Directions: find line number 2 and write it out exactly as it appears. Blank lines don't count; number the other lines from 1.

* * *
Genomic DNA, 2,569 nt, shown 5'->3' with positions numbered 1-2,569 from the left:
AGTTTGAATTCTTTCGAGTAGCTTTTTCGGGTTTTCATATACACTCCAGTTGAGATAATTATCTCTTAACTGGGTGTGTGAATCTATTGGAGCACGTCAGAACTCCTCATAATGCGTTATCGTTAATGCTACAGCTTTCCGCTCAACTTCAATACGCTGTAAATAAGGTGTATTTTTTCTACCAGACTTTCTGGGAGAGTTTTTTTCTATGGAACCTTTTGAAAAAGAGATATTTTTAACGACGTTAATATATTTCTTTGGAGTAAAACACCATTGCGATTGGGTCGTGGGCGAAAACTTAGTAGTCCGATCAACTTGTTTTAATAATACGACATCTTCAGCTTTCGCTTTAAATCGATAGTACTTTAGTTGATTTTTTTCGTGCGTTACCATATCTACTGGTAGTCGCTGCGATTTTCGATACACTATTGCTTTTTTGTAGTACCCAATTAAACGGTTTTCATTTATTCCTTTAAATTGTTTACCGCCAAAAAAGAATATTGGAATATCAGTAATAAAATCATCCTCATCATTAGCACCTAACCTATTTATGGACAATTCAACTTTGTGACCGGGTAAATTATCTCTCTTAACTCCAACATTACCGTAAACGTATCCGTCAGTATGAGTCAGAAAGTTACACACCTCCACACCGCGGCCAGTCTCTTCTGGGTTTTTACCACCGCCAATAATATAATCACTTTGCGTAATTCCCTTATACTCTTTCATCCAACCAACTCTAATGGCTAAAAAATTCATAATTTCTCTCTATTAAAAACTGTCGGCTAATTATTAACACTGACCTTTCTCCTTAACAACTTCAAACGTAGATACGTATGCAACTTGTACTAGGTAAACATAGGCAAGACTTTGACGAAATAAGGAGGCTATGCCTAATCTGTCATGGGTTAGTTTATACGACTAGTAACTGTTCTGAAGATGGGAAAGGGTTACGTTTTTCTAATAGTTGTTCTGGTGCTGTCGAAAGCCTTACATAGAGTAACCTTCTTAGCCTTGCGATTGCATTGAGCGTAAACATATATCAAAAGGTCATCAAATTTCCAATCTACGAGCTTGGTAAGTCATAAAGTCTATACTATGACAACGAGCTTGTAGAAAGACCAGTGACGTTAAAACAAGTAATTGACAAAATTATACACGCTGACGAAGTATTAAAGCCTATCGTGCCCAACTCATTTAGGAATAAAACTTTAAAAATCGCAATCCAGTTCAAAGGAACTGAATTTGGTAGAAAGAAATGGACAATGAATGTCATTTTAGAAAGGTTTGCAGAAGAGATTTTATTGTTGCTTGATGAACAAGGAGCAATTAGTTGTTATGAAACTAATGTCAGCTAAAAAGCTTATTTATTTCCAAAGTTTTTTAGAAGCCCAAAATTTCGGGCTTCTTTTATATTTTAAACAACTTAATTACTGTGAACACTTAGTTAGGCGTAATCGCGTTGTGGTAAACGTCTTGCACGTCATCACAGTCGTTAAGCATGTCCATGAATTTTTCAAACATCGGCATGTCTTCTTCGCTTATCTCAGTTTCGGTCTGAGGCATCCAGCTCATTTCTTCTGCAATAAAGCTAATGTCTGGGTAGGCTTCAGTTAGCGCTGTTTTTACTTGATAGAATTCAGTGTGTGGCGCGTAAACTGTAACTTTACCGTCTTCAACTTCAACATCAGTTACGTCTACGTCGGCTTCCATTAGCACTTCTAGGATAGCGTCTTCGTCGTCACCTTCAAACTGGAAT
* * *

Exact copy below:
AGTTTGAATTCTTTCGAGTAGCTTTTTCGGGTTTTCATATACACTCCAGTTGAGATAATTATCTCTTAACTGGGTGTGTGAATCTATTGGAGCACGTCAGAACTCCTCATAATGCGTTATCGTTAATGCTACAGCTTTCCGCTCAACTTCAATACGCTGTAAATAAGGTGTATTTTTTCTACCAGACTTTCTGGGAGAGTTTTTTTCTATGGAACCTTTTGAAAAAGAGATATTTTTAACGACGTTAATATATTTCTTTGGAGTAAAACACCATTGCGATTGGGTCGTGGGCGAAAACTTAGTAGTCCGATCAACTTGTTTTAATAATACGACATCTTCAGCTTTCGCTTTAAATCGATAGTACTTTAGTTGATTTTTTTCGTGCGTTACCATATCTACTGGTAGTCGCTGCGATTTTCGATACACTATTGCTTTTTTGTAGTACCCAATTAAACGGTTTTCATTTATTCCTTTAAATTGTTTACCGCCAAAAAAGAATATTGGAATATCAGTAATAAAATCATCCTCATCATTAGCACCTAACCTATTTATGGACAATTCAACTTTGTGACCGGGTAAATTATCTCTCTTAACTCCAACATTACCGTAAACGTATCCGTCAGTATGAGTCAGAAAGTTACACACCTCCACACCGCGGCCAGTCTCTTCTGGGTTTTTACCACCGCCAATAATATAATCACTTTGCGTAATTCCCTTATACTCTTTCATCCAACCAACTCTAATGGCTAAAAAATTCATAATTTCTCTCTATTAAAAACTGTCGGCTAATTATTAACACTGACCTTTCTCCTTAACAACTTCAAACGTAGATACGTATGCAACTTGTACTAGGTAAACATAGGCAAGACTTTGACGAAATAAGGAGGCTATGCCTAATCTGTCATGGGTTAGTTTATACGACTAGTAACTGTTCTGAAGATGGGAAAGGGTTACGTTTTTCTAATAGTTGTTCTGGTGCTGTCGAAAGCCTTACATAGAGTAACCTTCTTAGCCTTGCGATTGCATTGAGCGTAAACATATATCAAAAGGTCATCAAATTTCCAATCTACGAGCTTGGTAAGTCATAAAGTCTATACTATGACAACGAGCTTGTAGAAAGACCAGTGACGTTAAAACAAGTAATTGACAAAATTATACACGCTGACGAAGTATTAAAGCCTATCGTGCCCAACTCATTTAGGAATAAAACTTTAAAAATCGCAATCCAGTTCAAAGGAACTGAATTTGGTAGAAAGAAATGGACAATGAATGTCATTTTAGAAAGGTTTGCAGAAGAGATTTTATTGTTGCTTGATGAACAAGGAGCAATTAGTTGTTATGAAACTAATGTCAGCTAAAAAGCTTATTTATTTCCAAAGTTTTTTAGAAGCCCAAAATTTCGGGCTTCTTTTATATTTTAAACAACTTAATTACTGTGAACACTTAGTTAGGCGTAATCGCGTTGTGGTAAACGTCTTGCACGTCATCACAGTCGTTAAGCATGTCCATGAATTTTTCAAACATCGGCATGTCTTCTTCGCTTATCTCAGTTTCGGTCTGAGGCATCCAGCTCATTTCTTCTGCAATAAAGCTAATGTCTGGGTAGGCTTCAGTTAGCGCTGTTTTTACTTGATAGAATTCAGTGTGTGGCGCGTAAACTGTAACTTTACCGTCTTCAACTTCAACATCAGTTACGTCTACGTCGGCTTCCATTAGCACTTCTAGGATAGCGTCTTCGTCGTCACCTTCAAACTGGAAT